Conclusions: Menopause plays a crucial role in the development of MetS and surgical menopause; sudden cessation of ovarian function can lead to a hi- gher incidence of MetS and systemic inflammation than physiological me- nopause. Hormone replacement therapy (HRT) and a healthy lifestyle may positively influence some aspects of Mets. Our observations can help in the clinical management of menopause-related MetS.

Keywords: menopause; surgical menopause; metabolic syndrome; inflammation; hormone replacement therapy.


Available in LRIOG Nr.4 – 2021

e-ISSN: 1824-0283


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Lriog-2021-4

LRIOG 2021-4

In this issue:

Original articles

Love cells: the affective role of the fetal cells migration into the maternal limbic system

Maria Valerio Tartagni, Alessandra Graziottin

PDF DOI:10.53146/lriog1202142 Abstract

The role of enviromental pollutant in the pathogenesis of endometriosis: a systematic review of literature

Alessandro Conforti, Silvia Picarelli, Giuseppe Gabriele Iorio, Luigi Carbone, Ida Strina, Carlo Alviggi

PDF DOI:10.53146/lriog1202143 Abstract

Sexual abuse: how to recognize symptoms and signs in a child and in an adolescent

Vincenzina Bruni, Metella Dei, Pina Mertino

PDF DOI:10.53146/lriog1202144 Abstract

Bicuspid aortic valve and aortic bulb dilation in pregnancy: a case report

Alessia Sala, Stefano Restaino, Luigi Vetrugno, Martina Bertoni, Emiliano Bacchetti, Francesco Venturelli, Lorenza Driul

PDF DOI:10.53146/lriog1202145 Abstract

The vagina: therapeutic role of estrogen

Vincenza Di Stasi, Irene Scavello, Elisa Maseroli, Sarah Cipriani, Linda Vignozzi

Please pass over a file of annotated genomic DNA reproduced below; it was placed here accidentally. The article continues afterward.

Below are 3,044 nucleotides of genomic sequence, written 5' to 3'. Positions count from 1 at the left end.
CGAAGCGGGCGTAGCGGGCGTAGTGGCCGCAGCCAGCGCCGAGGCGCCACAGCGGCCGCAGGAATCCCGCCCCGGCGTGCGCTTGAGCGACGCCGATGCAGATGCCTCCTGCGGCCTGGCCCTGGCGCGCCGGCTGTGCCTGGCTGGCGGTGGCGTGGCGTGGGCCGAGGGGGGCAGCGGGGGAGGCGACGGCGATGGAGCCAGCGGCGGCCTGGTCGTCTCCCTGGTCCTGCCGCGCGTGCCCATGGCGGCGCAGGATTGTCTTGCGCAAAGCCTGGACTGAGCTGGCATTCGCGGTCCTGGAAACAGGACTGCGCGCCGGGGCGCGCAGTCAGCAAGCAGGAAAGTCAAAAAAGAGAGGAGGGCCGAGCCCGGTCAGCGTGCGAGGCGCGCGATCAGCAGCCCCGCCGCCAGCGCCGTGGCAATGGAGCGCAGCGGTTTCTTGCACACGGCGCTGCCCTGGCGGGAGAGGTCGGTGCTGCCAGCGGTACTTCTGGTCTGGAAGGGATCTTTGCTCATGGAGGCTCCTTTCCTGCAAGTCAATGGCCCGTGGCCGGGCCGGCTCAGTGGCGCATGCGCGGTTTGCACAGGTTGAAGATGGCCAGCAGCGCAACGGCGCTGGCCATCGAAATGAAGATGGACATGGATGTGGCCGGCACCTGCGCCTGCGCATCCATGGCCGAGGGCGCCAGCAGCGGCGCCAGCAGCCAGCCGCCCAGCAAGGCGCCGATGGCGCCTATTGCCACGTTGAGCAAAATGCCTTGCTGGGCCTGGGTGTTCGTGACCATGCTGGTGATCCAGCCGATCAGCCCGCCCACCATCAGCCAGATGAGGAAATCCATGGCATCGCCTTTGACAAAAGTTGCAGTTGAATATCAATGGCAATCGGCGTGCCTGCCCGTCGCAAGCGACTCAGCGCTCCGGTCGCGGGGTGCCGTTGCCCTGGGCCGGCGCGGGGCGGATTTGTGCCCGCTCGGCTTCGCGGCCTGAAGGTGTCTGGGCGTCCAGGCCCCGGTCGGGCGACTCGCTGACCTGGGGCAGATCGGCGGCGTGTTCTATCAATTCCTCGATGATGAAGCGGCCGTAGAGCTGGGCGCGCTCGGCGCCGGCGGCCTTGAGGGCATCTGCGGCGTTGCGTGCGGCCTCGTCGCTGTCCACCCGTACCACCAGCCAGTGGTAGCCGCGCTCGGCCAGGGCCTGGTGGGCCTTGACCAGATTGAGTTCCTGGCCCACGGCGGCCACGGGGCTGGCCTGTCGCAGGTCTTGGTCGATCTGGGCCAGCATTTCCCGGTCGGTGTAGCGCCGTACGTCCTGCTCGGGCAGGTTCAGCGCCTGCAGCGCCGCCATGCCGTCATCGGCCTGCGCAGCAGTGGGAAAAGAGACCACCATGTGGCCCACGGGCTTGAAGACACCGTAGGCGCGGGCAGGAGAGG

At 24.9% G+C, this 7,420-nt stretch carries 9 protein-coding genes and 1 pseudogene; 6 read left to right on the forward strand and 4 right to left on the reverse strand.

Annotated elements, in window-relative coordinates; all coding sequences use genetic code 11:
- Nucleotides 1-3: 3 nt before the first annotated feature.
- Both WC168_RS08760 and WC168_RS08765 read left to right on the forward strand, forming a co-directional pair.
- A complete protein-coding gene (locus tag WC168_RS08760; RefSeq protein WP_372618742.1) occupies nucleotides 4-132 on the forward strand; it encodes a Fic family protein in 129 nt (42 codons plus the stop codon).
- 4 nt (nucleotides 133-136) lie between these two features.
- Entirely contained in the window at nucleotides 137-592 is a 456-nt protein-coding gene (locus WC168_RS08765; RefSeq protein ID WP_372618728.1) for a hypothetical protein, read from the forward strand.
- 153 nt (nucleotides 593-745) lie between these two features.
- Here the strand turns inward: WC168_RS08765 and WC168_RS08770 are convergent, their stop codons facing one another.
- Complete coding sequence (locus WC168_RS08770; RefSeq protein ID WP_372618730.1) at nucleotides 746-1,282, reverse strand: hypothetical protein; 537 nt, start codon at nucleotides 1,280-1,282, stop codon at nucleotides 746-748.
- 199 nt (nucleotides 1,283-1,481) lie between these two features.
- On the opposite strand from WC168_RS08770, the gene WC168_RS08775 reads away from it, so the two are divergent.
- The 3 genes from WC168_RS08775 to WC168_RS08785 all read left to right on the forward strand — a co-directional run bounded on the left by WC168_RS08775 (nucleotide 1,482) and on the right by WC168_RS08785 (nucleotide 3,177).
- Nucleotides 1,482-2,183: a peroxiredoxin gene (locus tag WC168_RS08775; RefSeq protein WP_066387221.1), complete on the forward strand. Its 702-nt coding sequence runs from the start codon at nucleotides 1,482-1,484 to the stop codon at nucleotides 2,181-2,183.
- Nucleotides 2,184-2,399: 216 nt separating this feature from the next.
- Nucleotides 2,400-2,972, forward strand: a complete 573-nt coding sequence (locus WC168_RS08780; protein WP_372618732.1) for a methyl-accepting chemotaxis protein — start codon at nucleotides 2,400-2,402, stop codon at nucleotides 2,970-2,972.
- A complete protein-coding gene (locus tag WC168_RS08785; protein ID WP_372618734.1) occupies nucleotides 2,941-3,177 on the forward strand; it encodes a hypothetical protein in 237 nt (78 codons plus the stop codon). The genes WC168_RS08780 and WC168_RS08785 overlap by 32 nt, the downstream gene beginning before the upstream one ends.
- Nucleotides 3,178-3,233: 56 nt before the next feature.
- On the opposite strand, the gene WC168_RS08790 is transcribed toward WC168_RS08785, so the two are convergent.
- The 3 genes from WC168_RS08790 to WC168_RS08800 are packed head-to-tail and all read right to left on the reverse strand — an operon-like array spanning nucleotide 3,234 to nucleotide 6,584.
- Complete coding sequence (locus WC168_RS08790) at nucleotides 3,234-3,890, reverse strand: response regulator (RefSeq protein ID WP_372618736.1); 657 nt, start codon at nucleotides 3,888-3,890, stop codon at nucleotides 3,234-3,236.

PDF DOI:10.53146/lriog1202146 Abstract

Caesarean section for maternal choice: boundaries between self-determination and risk

Lorenzo Agoni, Paola Delbon

PDF DOI:10.53146/lriog1202147 Abstract

Vitamin d and anti-covid-19 vaccination

Marco Infante, Tsvetelina Velikova, Andrea Fabbri

PDF DOI:10.53146/lriog1202148 Abstract

Metabolic syndrome in menopause

Roberta Scairati, Renata Simona Auriemma, Annamaria Colao, Alessandra Graziottin

PDF DOI:10.53146/lriog1202149 Abstract

Endocrine – metabolic syndrome and nutritional aspects: polycystic ovary syndrome

Luigi Barrea, Ludovica Verde, Giovanna Muscogiuri

PDF DOI:10.53146/lriog1202150 Abstract

Weight excess and inflammation in menopause: pathophysiology of a dangerous liaison and role of lifestyles

Gabriella Pugliese, Annamaria Colao, Alessandra Graziottin

PDF DOI:10.53146/lriog1202151 Abstract

Thyroid diseases and female infertility

Chiara Graziadio, Emanuele Filice, Rosa Pirchio, Renata Simona Auriemma, Alessandra Graziottin, Anmmaria Colao

PDF DOI:10.53146/lriog1202152 Abstract

Parathyroid disease: boe health and metabolic syndrome

Roberta Modica, Roberto Minotta, Giuseppe Cannavale, Alessia Liccardi, Renata Simona Auriemma, Annamaria Colao

PDF DOI:10.53146/lriog1202153 Abstract

Quaterly magazine: Nr.4 – 2021

e – ISSN: 1824 – 0283

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Vitamin D and anti-covid-19 vaccination

Vitamin D and anti-covid-19 vaccination

Marco Infante1,2,3 Orcid, Tsvetelina VelikovaOrcid, Andrea FabbriOrcid